On August 25, 2011, the National Labor Relations Board (the “NLRB”) issued a new rule which requires all private-sector employers (including labor unions) subject to the National Labor Relations Act (the “Act”) to post a notice informing employees of their rights under the Act. The required notice will include information about employees’ rights to act together to improve wages and working conditions, to form, join, and assist a union, to bargain collectively with their employer, and to refrain from any of these activities. The final rule takes effect on November 14, 2011.
The notice must be at least 11 inches by 17 inches in size and posted in a conspicuous place where it can be readily seen by employees. In addition to the physical posting, the notice must be posted to any intranet or internet site maintained by the employer which contains other personnel rules and policies.
The NLRB will make an acceptable notice available starting on November 1, 2011. Employers can either download a free copy of the notice from the NLRB’s website or request a free copy by contacting the NLRB at its headquarters or its regional, sub-regional, or resident offices. Alternatively, employers can satisfy the rule by purchasing a set of workplace posters from a commercial supplier.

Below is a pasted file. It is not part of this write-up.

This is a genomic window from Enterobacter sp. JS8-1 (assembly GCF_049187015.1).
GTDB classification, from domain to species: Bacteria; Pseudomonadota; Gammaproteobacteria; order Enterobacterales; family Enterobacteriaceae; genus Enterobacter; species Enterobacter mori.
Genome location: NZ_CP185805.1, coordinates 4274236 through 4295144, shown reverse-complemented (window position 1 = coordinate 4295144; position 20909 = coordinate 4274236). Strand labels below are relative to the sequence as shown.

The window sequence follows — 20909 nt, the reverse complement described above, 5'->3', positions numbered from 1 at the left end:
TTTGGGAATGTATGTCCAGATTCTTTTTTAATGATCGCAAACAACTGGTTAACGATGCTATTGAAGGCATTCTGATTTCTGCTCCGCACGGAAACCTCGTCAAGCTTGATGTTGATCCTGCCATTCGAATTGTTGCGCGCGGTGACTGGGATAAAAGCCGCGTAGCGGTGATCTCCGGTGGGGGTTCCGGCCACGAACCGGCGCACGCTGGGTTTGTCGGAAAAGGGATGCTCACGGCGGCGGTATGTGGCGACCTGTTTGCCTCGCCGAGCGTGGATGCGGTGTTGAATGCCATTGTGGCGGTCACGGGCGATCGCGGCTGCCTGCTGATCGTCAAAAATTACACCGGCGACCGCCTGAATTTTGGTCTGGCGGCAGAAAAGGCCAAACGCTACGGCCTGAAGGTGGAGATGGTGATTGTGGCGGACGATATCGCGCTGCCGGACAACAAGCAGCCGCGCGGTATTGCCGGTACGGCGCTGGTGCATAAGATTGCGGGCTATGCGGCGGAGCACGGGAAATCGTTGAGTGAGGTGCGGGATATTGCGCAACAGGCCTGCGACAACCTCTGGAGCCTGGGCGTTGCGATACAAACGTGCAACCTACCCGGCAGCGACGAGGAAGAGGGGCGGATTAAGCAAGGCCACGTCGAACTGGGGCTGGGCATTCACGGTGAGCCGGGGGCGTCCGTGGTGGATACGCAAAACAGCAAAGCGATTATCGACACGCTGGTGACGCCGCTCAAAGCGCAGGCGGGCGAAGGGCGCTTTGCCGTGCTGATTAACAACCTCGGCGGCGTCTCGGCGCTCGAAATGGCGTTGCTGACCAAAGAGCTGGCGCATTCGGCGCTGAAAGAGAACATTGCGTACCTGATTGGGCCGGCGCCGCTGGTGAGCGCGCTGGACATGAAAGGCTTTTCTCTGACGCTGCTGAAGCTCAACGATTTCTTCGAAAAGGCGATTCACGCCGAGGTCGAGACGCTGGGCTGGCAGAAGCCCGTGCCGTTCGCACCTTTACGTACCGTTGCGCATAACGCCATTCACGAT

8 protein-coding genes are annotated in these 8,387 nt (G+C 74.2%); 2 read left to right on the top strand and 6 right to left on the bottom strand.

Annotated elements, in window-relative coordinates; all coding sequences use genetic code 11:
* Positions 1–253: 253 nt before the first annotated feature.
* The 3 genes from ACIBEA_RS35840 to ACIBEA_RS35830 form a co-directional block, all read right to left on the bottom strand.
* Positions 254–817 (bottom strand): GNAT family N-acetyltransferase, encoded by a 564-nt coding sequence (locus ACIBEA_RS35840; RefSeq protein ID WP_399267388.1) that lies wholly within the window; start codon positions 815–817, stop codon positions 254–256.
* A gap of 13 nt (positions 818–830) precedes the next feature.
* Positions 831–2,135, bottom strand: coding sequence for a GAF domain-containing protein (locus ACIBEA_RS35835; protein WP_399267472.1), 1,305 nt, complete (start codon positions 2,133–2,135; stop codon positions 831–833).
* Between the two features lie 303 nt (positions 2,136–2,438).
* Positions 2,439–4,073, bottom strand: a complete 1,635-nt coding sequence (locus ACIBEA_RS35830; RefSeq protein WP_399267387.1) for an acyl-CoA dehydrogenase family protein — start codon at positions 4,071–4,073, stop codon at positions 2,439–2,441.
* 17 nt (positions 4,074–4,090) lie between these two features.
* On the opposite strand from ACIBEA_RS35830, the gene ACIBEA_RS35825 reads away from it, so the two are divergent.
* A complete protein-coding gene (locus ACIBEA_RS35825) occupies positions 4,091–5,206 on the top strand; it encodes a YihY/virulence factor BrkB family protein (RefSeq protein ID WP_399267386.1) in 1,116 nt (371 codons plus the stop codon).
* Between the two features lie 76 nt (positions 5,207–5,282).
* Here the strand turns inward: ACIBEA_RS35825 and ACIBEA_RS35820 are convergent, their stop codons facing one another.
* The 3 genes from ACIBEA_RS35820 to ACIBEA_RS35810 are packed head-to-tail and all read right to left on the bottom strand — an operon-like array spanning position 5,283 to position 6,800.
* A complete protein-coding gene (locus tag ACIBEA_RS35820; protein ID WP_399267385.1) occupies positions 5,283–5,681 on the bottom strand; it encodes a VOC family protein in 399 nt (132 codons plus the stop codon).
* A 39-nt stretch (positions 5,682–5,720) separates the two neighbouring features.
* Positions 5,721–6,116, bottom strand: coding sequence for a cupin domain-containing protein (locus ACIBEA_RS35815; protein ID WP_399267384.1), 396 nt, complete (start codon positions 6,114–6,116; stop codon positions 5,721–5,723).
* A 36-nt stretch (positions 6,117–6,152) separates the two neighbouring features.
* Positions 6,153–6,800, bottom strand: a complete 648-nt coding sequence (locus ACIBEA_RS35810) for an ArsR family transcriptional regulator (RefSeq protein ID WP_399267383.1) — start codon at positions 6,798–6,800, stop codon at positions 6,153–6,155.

For employers who employ a multi-national workforce, translated versions will also be available from the NLRB. A translated notice must be posted at workplaces where at least 20 percent of employees are not proficient in English. If an employer’s workforce includes two or more groups consisting of at least 20 percent of the workforce who speak different languages, the employer must either post the notice in each language spoken, or post the notice in the language spoken by the largest group and provide each employee in each of the other language groups a copy of the notice in the appropriate language.
This new rule does not have any record-keeping or reporting requirements, and does not apply to public employers or agricultural, railroad, and airline employers.
Although an employer’s failure to post the notice may be treated as an unfair labor practice under the Act, the NLRB has stated it expects that, in most cases, employers who fail to post the notice are unaware of the rule and will comply when requested. Nonetheless, the NLRB may extend the 6-month statute of limitations for filing a charge involving other unfair labor practice allegations against the employer. Furthermore, a knowing and willful violation may be considered evidence of unlawful motive in an unfair labor practice case involving other alleged violations of the Act.
A fact sheet regarding the NLRB’s new rule may be found here.
The NLRB’s 194 page rule may be found here.